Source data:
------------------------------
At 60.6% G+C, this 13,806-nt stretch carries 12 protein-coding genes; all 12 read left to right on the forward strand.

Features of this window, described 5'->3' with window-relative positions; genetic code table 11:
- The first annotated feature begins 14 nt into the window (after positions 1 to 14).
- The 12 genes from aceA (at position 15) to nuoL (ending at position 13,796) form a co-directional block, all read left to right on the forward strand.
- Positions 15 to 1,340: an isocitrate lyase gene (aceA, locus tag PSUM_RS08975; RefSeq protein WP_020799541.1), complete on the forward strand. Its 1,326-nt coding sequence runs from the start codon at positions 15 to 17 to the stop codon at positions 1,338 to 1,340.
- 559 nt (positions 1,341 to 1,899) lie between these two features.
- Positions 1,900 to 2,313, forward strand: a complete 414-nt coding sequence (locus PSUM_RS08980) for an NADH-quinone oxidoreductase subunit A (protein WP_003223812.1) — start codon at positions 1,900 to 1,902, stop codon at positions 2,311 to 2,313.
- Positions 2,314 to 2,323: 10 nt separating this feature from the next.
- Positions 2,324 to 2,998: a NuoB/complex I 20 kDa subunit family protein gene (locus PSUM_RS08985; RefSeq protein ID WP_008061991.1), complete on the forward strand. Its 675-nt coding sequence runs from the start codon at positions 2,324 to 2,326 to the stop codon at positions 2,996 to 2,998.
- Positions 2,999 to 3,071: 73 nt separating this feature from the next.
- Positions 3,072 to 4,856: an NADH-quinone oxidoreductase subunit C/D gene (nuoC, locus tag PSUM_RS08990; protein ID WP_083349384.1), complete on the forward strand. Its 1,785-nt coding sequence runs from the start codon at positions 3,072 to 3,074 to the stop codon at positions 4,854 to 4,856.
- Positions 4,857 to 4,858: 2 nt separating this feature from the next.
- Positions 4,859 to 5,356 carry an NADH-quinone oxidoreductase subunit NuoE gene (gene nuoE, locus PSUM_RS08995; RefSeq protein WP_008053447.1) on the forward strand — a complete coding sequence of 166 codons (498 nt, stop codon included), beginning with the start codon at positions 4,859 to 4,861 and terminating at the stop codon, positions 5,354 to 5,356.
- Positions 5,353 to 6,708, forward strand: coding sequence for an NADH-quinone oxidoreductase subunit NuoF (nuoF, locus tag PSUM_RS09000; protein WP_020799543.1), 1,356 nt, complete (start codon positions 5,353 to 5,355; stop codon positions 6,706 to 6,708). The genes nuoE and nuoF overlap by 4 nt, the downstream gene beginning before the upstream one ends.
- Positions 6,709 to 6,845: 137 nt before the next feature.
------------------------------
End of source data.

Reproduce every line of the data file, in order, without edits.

At 60.6% G+C, this 13,806-nt stretch carries 12 protein-coding genes; all 12 read left to right on the forward strand.

Features of this window, described 5'->3' with window-relative positions; genetic code table 11:
- The first annotated feature begins 14 nt into the window (after positions 1 to 14).
- The 12 genes from aceA (at position 15) to nuoL (ending at position 13,796) form a co-directional block, all read left to right on the forward strand.
- Positions 15 to 1,340: an isocitrate lyase gene (aceA, locus tag PSUM_RS08975; RefSeq protein WP_020799541.1), complete on the forward strand. Its 1,326-nt coding sequence runs from the start codon at positions 15 to 17 to the stop codon at positions 1,338 to 1,340.
- 559 nt (positions 1,341 to 1,899) lie between these two features.
- Positions 1,900 to 2,313, forward strand: a complete 414-nt coding sequence (locus PSUM_RS08980) for an NADH-quinone oxidoreductase subunit A (protein WP_003223812.1) — start codon at positions 1,900 to 1,902, stop codon at positions 2,311 to 2,313.
- Positions 2,314 to 2,323: 10 nt separating this feature from the next.
- Positions 2,324 to 2,998: a NuoB/complex I 20 kDa subunit family protein gene (locus PSUM_RS08985; RefSeq protein ID WP_008061991.1), complete on the forward strand. Its 675-nt coding sequence runs from the start codon at positions 2,324 to 2,326 to the stop codon at positions 2,996 to 2,998.
- Positions 2,999 to 3,071: 73 nt separating this feature from the next.
- Positions 3,072 to 4,856: an NADH-quinone oxidoreductase subunit C/D gene (nuoC, locus tag PSUM_RS08990; protein ID WP_083349384.1), complete on the forward strand. Its 1,785-nt coding sequence runs from the start codon at positions 3,072 to 3,074 to the stop codon at positions 4,854 to 4,856.
- Positions 4,857 to 4,858: 2 nt separating this feature from the next.
- Positions 4,859 to 5,356 carry an NADH-quinone oxidoreductase subunit NuoE gene (gene nuoE, locus PSUM_RS08995; RefSeq protein WP_008053447.1) on the forward strand — a complete coding sequence of 166 codons (498 nt, stop codon included), beginning with the start codon at positions 4,859 to 4,861 and terminating at the stop codon, positions 5,354 to 5,356.
- Positions 5,353 to 6,708, forward strand: coding sequence for an NADH-quinone oxidoreductase subunit NuoF (nuoF, locus tag PSUM_RS09000; protein WP_020799543.1), 1,356 nt, complete (start codon positions 5,353 to 5,355; stop codon positions 6,706 to 6,708). The genes nuoE and nuoF overlap by 4 nt, the downstream gene beginning before the upstream one ends.
- Positions 6,709 to 6,845: 137 nt before the next feature.